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Canto IX: The Temptation of Sœur Agnes

Sœur Agnes’ Resolve Begins to Waver: The Temptation of Sœur Agnes 1

“‘Whilst Amaury’s disciples
Led denuded prey away,
He focused savored fury on
The lamb he’d brought to bay.

“‘Sœur Agnes felt her spirit flinch
Beneath his vicious gaze
And begged of God He give her strength
To hold the flesh to bay.

“‘Abruptly, then the frère broke pose
To lift a cup of wine
Then raised his brow, betokening
That now had come her time.

“‘Bedecked with unctuous aural light,
Frère Amaury approached,
Whilst calmness, sighs, and gasps began
Sporadically to broach.

“‘At first the sounds escaped by ones
But then were overlain
When quicker waxed the gutturals
That swelled the dark refrain.

“‘The evening long, an early springtime
Storm had gathered strength
Whose distant peals of thunder joined
The organum at length.

“‘As Amaury approached, she watched
His pupils amplify;
The sight began to sap her of
Conviction to defy.

“‘And also as he neared, a rank
Aroma tinged the air,
But strangely, at its prompting, did
Her nostrils slightly flare.

“‘The closer came the scarlet monk
The quicker beat her pulse,
The more relaxed her sinews waxed,
The less was she revulsed.

“‘Yet still, as best she could, she delved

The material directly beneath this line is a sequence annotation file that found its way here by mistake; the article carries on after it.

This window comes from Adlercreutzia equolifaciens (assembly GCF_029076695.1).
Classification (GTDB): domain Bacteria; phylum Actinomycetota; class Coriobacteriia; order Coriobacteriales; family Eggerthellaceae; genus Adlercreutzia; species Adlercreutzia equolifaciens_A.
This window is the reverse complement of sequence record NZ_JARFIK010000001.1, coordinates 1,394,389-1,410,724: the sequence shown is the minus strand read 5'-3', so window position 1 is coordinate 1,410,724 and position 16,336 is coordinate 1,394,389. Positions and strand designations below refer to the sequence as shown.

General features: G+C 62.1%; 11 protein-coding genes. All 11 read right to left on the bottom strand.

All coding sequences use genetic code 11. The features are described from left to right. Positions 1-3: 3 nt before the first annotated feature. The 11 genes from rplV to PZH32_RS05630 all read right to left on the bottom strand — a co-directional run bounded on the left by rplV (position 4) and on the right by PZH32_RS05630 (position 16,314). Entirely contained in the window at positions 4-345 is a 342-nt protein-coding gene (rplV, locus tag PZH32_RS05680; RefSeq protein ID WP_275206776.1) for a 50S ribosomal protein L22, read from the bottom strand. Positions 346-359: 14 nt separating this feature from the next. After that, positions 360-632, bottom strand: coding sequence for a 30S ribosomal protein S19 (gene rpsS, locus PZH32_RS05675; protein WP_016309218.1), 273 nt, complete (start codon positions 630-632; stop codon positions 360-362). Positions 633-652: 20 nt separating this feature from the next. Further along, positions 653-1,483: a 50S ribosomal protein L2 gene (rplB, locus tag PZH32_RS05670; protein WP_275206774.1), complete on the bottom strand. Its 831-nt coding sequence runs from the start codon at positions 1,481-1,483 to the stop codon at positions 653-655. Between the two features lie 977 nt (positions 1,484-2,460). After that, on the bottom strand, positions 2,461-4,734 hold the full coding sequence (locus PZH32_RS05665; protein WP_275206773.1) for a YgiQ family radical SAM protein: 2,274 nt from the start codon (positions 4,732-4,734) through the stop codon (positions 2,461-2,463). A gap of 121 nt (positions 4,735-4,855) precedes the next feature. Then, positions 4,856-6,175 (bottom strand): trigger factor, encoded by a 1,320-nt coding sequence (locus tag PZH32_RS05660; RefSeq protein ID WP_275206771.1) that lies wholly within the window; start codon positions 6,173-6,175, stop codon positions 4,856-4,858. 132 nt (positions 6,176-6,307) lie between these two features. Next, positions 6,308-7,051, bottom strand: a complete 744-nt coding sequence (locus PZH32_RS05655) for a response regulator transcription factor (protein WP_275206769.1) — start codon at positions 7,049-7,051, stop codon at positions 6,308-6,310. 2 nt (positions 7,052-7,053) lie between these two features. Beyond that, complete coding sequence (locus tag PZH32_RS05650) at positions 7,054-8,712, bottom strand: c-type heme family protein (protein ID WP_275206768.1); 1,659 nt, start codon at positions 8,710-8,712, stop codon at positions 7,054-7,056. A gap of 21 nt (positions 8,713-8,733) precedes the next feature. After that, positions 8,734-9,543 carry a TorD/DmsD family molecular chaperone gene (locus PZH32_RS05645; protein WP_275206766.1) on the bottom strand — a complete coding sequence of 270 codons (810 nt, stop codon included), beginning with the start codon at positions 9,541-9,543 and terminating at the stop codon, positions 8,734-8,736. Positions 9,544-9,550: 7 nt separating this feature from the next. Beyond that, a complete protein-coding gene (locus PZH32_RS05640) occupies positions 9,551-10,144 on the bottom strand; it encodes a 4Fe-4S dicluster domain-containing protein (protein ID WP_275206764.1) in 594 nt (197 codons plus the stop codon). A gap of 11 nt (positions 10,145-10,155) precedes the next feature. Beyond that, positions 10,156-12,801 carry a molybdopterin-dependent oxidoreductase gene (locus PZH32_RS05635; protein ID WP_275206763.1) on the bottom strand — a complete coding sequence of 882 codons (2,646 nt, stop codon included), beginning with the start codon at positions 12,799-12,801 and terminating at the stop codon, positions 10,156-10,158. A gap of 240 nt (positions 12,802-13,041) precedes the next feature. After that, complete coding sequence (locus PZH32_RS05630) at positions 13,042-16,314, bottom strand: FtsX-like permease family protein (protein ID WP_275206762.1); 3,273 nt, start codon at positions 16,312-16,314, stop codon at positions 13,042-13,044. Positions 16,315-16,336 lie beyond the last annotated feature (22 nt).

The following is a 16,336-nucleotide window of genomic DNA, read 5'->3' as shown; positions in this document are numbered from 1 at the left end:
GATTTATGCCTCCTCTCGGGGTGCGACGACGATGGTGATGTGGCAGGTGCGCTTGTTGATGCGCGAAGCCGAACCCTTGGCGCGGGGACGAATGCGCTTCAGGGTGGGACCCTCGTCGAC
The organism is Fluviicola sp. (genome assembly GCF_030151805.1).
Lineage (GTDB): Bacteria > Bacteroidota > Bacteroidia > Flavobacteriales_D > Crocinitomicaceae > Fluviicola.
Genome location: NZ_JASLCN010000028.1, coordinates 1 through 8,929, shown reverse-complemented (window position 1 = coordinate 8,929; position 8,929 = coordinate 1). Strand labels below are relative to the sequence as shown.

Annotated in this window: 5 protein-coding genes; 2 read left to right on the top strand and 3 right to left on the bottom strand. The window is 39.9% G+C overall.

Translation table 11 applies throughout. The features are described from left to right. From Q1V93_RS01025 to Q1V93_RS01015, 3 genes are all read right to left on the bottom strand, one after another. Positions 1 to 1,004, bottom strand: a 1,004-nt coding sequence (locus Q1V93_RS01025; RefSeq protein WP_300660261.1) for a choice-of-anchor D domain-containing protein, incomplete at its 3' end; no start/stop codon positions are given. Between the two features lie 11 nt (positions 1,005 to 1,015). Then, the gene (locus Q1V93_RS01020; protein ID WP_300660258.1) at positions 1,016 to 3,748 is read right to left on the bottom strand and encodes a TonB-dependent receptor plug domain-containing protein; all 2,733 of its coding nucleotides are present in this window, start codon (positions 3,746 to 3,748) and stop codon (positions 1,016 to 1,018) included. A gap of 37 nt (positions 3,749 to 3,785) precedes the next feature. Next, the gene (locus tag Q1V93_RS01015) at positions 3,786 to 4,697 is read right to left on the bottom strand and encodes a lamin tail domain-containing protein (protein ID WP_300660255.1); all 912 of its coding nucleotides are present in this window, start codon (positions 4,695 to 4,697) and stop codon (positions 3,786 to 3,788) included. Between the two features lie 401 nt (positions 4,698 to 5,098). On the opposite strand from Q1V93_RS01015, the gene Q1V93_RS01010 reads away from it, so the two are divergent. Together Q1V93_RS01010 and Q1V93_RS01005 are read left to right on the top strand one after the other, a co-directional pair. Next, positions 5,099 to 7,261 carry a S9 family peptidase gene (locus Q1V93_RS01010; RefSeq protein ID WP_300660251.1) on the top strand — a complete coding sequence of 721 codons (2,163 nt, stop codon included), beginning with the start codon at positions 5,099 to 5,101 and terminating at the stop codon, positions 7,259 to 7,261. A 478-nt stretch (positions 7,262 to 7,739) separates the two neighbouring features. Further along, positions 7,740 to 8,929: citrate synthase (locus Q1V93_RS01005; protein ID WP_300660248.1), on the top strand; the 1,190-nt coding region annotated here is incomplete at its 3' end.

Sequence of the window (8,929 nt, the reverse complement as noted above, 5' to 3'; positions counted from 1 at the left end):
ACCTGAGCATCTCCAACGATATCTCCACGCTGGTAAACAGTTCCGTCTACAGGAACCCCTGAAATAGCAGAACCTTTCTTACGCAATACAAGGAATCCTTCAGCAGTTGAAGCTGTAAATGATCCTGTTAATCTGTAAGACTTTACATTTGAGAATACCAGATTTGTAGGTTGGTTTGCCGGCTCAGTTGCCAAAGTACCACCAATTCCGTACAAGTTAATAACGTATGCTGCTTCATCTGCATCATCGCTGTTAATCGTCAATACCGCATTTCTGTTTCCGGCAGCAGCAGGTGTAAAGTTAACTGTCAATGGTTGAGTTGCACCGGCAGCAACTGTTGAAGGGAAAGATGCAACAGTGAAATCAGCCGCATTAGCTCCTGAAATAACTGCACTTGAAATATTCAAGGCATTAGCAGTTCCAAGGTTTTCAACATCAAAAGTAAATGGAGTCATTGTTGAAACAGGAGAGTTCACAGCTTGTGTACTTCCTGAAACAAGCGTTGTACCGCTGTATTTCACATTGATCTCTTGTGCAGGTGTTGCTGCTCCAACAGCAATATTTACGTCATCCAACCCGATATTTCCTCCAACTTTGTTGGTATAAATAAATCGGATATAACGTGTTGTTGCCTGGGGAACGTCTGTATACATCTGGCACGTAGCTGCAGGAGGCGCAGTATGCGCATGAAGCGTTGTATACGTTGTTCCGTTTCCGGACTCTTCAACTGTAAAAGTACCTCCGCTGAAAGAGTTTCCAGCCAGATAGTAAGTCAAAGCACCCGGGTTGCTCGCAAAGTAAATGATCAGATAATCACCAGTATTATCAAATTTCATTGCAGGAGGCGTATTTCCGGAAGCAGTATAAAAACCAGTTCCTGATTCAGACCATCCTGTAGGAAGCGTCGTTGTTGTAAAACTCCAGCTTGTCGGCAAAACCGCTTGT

The depths of her reserves
To call upon her soul to buttress
Agency with nerve.

“‘She willed herself to yet maintain
What then was but façade—
A mien of stark defiance that
Would not be overawed.

“‘She dared him with her countenance,
“Molest a one so pure,
But do so and be damned, for God’s
Swift punishment be sure.”

“‘She crossed herself and met his
Dilate pupils with her own
And prayed of God her waxing weakness
Hadn’t yet been shown.

“‘But Amaury had read her dilate
Eyes; he’d seen her flinch;
He’d seen her nostrils flare when piqued
By musky, pungent stench.

“‘His keen and practiced eye observed
The mien she cast was mimed,
And knew he of a certainty
That Agnes had been primed.

“‘Then, when the slack betwixt them was
Reduced to thinnest air,
He came to rest, and with his eyes
He cruelly mocked her dare.

“‘Frère Amaury then proffered her
The cup of wine he bore,
Which Agnes took then promptly drained
Its contents to the floor.

“‘Frère Amaury responded with
A narrowing of eyes
And nodding of his head to show
He wasn’t much surprised.

“‘Awash in creamy light, the Frère
A breath, foreboding, drew
And cast a prolonged gaze on her
To let her prospects brew.

“‘Sœur Agnes was exhausted by
The force of will she’d spent
Defying evil’s power, applied
In waves without relent.

“‘The evening long had she alone
Stood firm against its lure.
“How long,” she asked herself, “could virtue’s
Parapet endure?”

“‘The draining of the cup of wine
Exhausted her reserves
Of inner strength, of piety,
Of agency, of nerve.

“‘And all of this had Amaury
Perused as if he skimmed
A hymnal, read a hundred times,
Composed of evil hymns

“‘Left wan and weak, her face assumed
A supplicating cast,
Then, satisfied, the frère cast forth
His tongue and spoke at last.

Frère Amaury Passes Sentence on Sœur Agnes: The Temptation of Sœur Agnes 2

“‘Said he, “It would have well sufficed
To take thee under spell
And left thee with the notion that
Thy virtue yet indwelled.

“‘“The cup of wine was laced with agents
Rendering the wit
Incapable of functions that
It commonly acquits,

“‘“Which would have let thee tell thyself
It wasn’t thee who caved
To yearnings of the flesh for pleasures
Flesh most surely craves.